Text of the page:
Professor Stefan Arndt is an ecologist with 20 years of experience in applied ecosystem science. His research centres around how plants and entire ecosystems cope with changes in environmental conditions and how they respond to climate extremes like drought or heat stress. He investigates plant performance under environmental stress to predict which plant species will be best suited to survive and thrive in a future climate in forests, revegetation projects or urban areas. His research has three major areas of focus. In ecophysiology and plant adaptation he investigates the mechanisms that enable plants to grow and thrive in their environment. In applied ecophysiology he studies plant species, provenances or cultivars that are best adapted to a future climate. And in ecosystem ecology he investigates the impact that climate and climate change have on key ecosystem processes like carbon cycling and greenhouse gas emissions.
TREENET Symposium Speaker: Prof Stefan Arndt
Urban tree species selection for future climates – more difficult than you think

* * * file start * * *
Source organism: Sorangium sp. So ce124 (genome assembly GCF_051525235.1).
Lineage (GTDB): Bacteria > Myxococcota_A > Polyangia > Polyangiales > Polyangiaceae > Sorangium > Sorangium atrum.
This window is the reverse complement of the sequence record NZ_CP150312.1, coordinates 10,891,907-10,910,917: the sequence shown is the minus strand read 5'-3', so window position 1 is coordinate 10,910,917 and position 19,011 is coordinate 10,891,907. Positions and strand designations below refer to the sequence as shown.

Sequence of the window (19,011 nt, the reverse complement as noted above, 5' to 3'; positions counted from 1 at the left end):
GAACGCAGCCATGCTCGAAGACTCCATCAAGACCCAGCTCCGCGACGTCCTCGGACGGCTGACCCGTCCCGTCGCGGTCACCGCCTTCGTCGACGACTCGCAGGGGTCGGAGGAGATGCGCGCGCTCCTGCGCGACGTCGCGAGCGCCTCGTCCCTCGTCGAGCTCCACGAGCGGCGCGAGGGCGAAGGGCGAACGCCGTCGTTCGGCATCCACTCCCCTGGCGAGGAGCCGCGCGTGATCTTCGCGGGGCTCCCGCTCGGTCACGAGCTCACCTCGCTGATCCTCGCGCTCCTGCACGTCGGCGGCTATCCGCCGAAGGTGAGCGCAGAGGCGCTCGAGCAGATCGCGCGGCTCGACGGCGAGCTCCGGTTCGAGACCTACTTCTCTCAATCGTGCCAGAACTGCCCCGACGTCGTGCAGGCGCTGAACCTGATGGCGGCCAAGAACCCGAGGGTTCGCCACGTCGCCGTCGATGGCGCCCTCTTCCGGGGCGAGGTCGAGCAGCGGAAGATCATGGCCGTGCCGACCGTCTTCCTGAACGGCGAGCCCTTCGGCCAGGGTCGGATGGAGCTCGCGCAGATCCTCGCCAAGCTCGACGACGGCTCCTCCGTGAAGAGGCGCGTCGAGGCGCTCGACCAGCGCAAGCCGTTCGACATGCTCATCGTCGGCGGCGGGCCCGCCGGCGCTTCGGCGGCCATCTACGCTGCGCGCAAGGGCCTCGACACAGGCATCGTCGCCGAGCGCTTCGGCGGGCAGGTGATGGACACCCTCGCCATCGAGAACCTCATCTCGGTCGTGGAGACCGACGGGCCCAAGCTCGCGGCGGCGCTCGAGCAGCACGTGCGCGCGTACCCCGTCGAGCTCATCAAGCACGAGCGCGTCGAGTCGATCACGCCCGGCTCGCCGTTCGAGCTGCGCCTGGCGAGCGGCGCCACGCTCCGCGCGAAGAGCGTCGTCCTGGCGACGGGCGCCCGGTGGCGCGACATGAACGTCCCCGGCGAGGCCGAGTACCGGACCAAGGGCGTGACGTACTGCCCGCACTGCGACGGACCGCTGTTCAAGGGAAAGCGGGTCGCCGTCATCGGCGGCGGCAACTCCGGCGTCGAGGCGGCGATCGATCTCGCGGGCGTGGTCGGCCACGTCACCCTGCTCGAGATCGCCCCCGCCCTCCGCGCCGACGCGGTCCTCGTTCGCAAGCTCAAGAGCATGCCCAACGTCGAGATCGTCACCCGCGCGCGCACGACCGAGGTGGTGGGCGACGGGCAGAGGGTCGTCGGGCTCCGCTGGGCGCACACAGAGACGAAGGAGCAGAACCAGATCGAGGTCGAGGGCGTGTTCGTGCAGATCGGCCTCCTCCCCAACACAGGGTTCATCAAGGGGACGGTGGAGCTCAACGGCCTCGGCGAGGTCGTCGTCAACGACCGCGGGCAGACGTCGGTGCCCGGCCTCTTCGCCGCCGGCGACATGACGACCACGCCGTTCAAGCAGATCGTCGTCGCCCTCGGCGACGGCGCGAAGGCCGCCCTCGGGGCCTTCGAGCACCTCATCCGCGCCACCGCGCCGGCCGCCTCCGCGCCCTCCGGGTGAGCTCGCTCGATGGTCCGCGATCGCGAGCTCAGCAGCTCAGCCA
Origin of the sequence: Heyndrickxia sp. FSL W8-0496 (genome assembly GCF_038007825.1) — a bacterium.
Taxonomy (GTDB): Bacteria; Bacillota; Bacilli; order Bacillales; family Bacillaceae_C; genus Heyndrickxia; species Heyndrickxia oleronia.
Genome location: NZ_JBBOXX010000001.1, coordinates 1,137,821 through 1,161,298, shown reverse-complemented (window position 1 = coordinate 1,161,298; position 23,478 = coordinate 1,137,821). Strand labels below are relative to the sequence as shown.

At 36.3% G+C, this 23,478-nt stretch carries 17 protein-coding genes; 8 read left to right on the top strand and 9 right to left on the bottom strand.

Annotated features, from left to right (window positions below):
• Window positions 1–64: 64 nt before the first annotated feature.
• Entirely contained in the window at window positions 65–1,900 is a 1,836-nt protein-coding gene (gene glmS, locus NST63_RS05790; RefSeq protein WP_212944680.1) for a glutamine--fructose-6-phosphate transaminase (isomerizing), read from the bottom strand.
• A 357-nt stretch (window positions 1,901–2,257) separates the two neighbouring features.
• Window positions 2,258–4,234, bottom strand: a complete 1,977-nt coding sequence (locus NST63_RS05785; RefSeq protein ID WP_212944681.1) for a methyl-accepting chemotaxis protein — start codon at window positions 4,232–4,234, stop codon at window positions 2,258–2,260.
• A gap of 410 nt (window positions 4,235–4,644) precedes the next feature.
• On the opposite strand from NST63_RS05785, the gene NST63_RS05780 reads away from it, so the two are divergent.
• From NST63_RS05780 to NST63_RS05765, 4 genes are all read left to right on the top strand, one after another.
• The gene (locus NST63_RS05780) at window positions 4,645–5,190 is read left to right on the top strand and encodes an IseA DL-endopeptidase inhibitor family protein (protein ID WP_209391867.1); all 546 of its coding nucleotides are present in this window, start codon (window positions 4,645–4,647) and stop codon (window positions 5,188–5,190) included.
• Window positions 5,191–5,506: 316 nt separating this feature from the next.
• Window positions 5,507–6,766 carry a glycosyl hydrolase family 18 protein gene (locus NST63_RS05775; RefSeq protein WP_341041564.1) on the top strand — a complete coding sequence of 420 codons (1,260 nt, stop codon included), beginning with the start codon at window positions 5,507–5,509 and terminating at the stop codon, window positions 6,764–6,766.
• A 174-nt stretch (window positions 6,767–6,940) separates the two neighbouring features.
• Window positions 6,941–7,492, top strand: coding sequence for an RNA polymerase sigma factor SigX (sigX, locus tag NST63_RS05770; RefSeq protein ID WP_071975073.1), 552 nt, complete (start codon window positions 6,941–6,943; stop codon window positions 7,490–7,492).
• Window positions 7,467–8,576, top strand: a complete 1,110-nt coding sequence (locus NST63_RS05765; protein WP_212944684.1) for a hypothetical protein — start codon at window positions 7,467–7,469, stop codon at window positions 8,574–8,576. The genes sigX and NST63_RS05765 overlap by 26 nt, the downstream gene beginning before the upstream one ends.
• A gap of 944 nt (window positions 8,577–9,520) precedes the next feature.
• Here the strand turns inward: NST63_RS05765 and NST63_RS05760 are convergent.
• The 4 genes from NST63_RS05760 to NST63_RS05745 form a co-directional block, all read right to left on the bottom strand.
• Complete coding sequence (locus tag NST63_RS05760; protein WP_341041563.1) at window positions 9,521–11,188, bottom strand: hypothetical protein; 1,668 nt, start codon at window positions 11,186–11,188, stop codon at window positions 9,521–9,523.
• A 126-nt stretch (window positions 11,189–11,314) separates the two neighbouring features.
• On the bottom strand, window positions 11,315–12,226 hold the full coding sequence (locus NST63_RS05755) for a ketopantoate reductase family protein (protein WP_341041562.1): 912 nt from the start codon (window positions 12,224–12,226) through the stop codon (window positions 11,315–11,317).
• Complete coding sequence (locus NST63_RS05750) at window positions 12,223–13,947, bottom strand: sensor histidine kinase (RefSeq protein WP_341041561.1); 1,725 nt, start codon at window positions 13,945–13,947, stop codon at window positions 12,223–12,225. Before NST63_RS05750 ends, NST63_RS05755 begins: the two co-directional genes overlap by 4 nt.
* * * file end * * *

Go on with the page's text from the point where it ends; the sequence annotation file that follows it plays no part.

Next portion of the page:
Climate change presents significant challenges for plants and plant selection. Temperatures are increasing more rapidly and rainfall is changing faster than plant species can adapt. This means that many species that we plant today may be maladapted and unable to cope with the new climate in a few decades. This may be exacerbated in urban environments where impervious surfaces and the urban heat island effect create stressful environments for plants. One novel method to select trees for future climates is based on climate niche analysis. Using global databases, the current climate niche of a tree species is extracted and compared against the predicted future climate at a given location. If the climate niche of a tree is outside the future climate niche of a city, then that tree species is deemed no longer suitable. These types of climate niche analysis are very common, and they are already influencing management and tree selection decisions. For example, in the City of Melbourne over half of the current species have been deemed ‘unsuitable’ for a future climate based on climate niche predictions and species are getting replaced. Botanic gardens have developed climate niche tools for selecting ‘climate proof’ tree species. However, this approach is not without problems and many very suitable tree species are excluded because their distribution in nature is different from the tolerances a tree has to a city environment. In this presentation I will critically examine this tree selection approach and highlight the “good, the bad and the ugly” of this and other methods and give examples of how species selection could be improved.